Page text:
Most of the time when I’m designing for our publications I don’t have a literal connection to the people and places profiled in the articles. Do I find them fascinating, interesting, inspiring? Absolutely. I love being a part of the storytelling process. But I’ve often thought that it would be nice to occasionally have more of a connection.

Our current issue of American Spirit, the magazine Hammock publishes for the Daughters of the American Revolution, features an article on using cemetery icons as a genealogy research tool. Tasked with designing the layout, I decided to couple a work-related scouting trip with a personal genealogy interest. One Sunday afternoon, I accompanied my photographer husband as he loaded up his camera gear and our reluctant 7-year-old son and drove south to Franklin, Tenn. Our destination was the old Franklin City Cemetery and Rest Haven, a slightly newer cemetery adjacent to it. The city of Franklin was founded in 1799 and is named after Benjamin Franklin. It’s also my birthplace.

As the final resting place of four Revolutionary War patriots, the Franklin City Cemetery has an obvious tie-in for our DAR readers. Plus, I had a hunch we would find the icons needed for the article—and I wasn’t disappointed. Angels, wheat, willow trees, doves and other icons were all represented, and they helped illustrate our story of how these markers can give us clues to the lives of our ancestors.

As far as the personal genealogy connection, my great-great-great grandfather, Joseph Coleman, is buried in Rest Haven Cemetery. He was an early inhabitant of the area. In our two-hour scout through the cemetery, I finally found his headstone. I had hoped we might be able to use his marker in the layout, but it’s plain and hard to read, so it visually wasn’t a good fit for the article.

Nevertheless, our walk through the cemetery made me curious to learn more about this ancestor on my Dad’s side. My Mom is the real genealogist of the family, and she was able to share some of his story with me. I love imagining that Joseph Coleman might have crossed paths with those four Revolutionary War patriots buried in the City Cemetery.

Image research is something I do every for every issue of American Spirit, but this assignment was much more hands-on and personal. It made me feel connected.

We’re talking about what makes a great cover today at Hammock. We follow some guidelines when we design a cover, but there’s a lot of feel to it, as well. I thought I’d share a few of my thoughts here.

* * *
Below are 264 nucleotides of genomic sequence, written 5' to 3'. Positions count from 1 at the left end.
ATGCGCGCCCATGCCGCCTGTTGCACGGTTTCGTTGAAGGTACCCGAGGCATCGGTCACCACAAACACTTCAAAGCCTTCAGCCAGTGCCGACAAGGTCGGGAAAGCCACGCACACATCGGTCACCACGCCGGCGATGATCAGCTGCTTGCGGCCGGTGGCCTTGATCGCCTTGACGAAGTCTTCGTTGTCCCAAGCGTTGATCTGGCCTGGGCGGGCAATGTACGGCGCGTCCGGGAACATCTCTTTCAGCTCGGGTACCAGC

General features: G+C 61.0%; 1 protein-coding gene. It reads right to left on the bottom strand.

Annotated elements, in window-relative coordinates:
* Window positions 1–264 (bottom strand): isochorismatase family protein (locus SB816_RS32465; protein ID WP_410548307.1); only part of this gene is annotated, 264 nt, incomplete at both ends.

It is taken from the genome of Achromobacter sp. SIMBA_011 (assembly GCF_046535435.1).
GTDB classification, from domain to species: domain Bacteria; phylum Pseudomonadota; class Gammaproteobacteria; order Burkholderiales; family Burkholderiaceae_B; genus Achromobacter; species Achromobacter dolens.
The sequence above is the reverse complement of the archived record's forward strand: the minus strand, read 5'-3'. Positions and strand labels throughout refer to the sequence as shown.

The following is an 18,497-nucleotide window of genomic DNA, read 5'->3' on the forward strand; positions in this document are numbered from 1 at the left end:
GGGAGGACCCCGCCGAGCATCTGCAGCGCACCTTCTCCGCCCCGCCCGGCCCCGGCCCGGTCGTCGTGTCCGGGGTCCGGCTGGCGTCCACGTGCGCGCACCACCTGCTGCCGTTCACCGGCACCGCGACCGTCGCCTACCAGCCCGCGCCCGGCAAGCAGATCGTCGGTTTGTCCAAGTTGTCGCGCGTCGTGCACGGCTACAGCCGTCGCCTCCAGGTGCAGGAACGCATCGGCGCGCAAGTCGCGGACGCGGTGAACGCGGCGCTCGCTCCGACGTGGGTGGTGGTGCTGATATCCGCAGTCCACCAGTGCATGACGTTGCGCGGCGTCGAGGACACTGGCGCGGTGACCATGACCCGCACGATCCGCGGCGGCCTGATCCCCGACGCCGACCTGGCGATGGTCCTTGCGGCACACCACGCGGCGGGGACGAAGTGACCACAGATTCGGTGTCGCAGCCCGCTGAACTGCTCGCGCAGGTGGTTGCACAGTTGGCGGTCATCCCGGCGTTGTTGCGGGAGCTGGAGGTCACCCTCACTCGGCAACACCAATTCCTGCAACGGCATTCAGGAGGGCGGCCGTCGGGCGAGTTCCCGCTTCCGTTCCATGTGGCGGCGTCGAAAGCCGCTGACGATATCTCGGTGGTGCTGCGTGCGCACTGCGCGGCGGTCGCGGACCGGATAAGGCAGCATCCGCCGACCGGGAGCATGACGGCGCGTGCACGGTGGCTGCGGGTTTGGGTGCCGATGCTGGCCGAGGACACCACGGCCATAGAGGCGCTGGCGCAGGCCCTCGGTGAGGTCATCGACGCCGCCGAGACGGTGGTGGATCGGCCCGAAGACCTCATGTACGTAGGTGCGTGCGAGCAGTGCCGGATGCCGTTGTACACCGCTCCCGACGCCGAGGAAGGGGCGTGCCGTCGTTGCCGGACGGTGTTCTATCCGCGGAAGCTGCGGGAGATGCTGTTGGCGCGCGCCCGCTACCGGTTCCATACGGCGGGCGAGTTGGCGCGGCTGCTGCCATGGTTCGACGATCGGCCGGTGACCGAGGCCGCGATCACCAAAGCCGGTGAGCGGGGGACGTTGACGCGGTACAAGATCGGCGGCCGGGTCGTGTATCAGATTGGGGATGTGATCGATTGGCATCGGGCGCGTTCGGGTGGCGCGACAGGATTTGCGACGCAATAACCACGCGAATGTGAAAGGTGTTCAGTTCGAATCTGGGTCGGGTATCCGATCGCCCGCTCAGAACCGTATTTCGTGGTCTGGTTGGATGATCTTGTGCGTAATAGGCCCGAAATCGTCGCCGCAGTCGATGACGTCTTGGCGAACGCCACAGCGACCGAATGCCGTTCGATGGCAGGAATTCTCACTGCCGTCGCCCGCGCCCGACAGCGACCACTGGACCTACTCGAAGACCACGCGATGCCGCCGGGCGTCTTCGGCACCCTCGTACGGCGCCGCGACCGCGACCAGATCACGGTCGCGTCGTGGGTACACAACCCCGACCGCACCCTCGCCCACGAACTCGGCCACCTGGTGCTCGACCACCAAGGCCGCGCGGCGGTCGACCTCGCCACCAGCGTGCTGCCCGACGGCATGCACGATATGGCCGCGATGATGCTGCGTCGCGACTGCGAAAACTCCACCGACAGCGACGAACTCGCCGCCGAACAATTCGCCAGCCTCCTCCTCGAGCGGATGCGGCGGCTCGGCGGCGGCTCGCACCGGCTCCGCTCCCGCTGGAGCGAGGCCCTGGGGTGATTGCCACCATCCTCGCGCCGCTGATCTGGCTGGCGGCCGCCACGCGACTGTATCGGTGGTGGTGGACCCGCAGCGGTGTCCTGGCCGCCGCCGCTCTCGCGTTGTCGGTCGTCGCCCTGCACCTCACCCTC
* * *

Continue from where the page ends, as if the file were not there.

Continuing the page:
I like to use bold fonts to deliver a sense of confidence and authority. A narrow font could appear wimpy. I also like to play with the size of the main headline on the cover. I usually like to see it really small and then blow it up really big to see what direction to go.

Juxtaposing the image and the banner
If you have a person on the cover, it’s important to play with the size and crop. Sometimes you have to figure out how much of the banner you can cover up and still be able to read it. With national titles, that’s not so important. Time or Sports Illustrated could cover most of the banner and still have an effective, instantly recognizable cover, but with our custom magazines and our clients, seeing the banner clearly is more important.

The role of the banner
A lot of our banners stay the same color from issue to issue. If they do change, finding the right color for that is very important. Sometimes, I like for the banner to blend in more with the image so that the focus is on the person. I don’t want the color of the banner to overpower the image in any way.

You also need to be careful choosing colors for other text blocks on the cover. You don’t want it to look like a Crayola box. I usually keep the colors choices to about two or three colors, with white or black being the main choice.

Finding the right person and shot
When a person is on the cover, their expression has to be engaging. You just know when you see a cover expression. Something about the eyes making a connection or the tilt of the head or the body posture.